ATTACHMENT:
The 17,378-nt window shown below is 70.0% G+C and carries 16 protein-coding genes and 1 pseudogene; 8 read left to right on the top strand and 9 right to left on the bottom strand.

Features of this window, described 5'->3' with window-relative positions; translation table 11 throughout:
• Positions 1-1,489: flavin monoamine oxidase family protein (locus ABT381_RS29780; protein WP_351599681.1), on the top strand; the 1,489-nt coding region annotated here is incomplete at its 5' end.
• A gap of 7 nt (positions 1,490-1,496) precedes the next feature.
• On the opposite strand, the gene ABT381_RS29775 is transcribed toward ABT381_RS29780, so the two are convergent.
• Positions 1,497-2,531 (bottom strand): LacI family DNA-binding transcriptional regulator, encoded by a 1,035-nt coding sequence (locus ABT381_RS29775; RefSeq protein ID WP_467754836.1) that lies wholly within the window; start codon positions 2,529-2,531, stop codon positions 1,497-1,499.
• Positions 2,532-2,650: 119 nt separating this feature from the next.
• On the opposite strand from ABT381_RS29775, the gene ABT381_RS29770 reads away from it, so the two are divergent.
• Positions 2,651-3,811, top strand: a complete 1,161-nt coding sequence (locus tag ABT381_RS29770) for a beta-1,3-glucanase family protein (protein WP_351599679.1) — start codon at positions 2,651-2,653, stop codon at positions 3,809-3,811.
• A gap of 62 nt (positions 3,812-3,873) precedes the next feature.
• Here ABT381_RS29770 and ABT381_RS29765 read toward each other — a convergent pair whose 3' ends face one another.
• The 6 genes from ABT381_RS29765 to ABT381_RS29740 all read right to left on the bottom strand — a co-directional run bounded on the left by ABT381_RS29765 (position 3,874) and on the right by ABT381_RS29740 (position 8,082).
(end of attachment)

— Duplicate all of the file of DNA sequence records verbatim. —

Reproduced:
The 17,378-nt window shown below is 70.0% G+C and carries 16 protein-coding genes and 1 pseudogene; 8 read left to right on the top strand and 9 right to left on the bottom strand.

Features of this window, described 5'->3' with window-relative positions; translation table 11 throughout:
• Positions 1-1,489: flavin monoamine oxidase family protein (locus ABT381_RS29780; protein WP_351599681.1), on the top strand; the 1,489-nt coding region annotated here is incomplete at its 5' end.
• A gap of 7 nt (positions 1,490-1,496) precedes the next feature.
• On the opposite strand, the gene ABT381_RS29775 is transcribed toward ABT381_RS29780, so the two are convergent.
• Positions 1,497-2,531 (bottom strand): LacI family DNA-binding transcriptional regulator, encoded by a 1,035-nt coding sequence (locus ABT381_RS29775; RefSeq protein ID WP_467754836.1) that lies wholly within the window; start codon positions 2,529-2,531, stop codon positions 1,497-1,499.
• Positions 2,532-2,650: 119 nt separating this feature from the next.
• On the opposite strand from ABT381_RS29775, the gene ABT381_RS29770 reads away from it, so the two are divergent.
• Positions 2,651-3,811, top strand: a complete 1,161-nt coding sequence (locus tag ABT381_RS29770) for a beta-1,3-glucanase family protein (protein WP_351599679.1) — start codon at positions 2,651-2,653, stop codon at positions 3,809-3,811.
• A gap of 62 nt (positions 3,812-3,873) precedes the next feature.
• Here ABT381_RS29770 and ABT381_RS29765 read toward each other — a convergent pair whose 3' ends face one another.
• The 6 genes from ABT381_RS29765 to ABT381_RS29740 all read right to left on the bottom strand — a co-directional run bounded on the left by ABT381_RS29765 (position 3,874) and on the right by ABT381_RS29740 (position 8,082).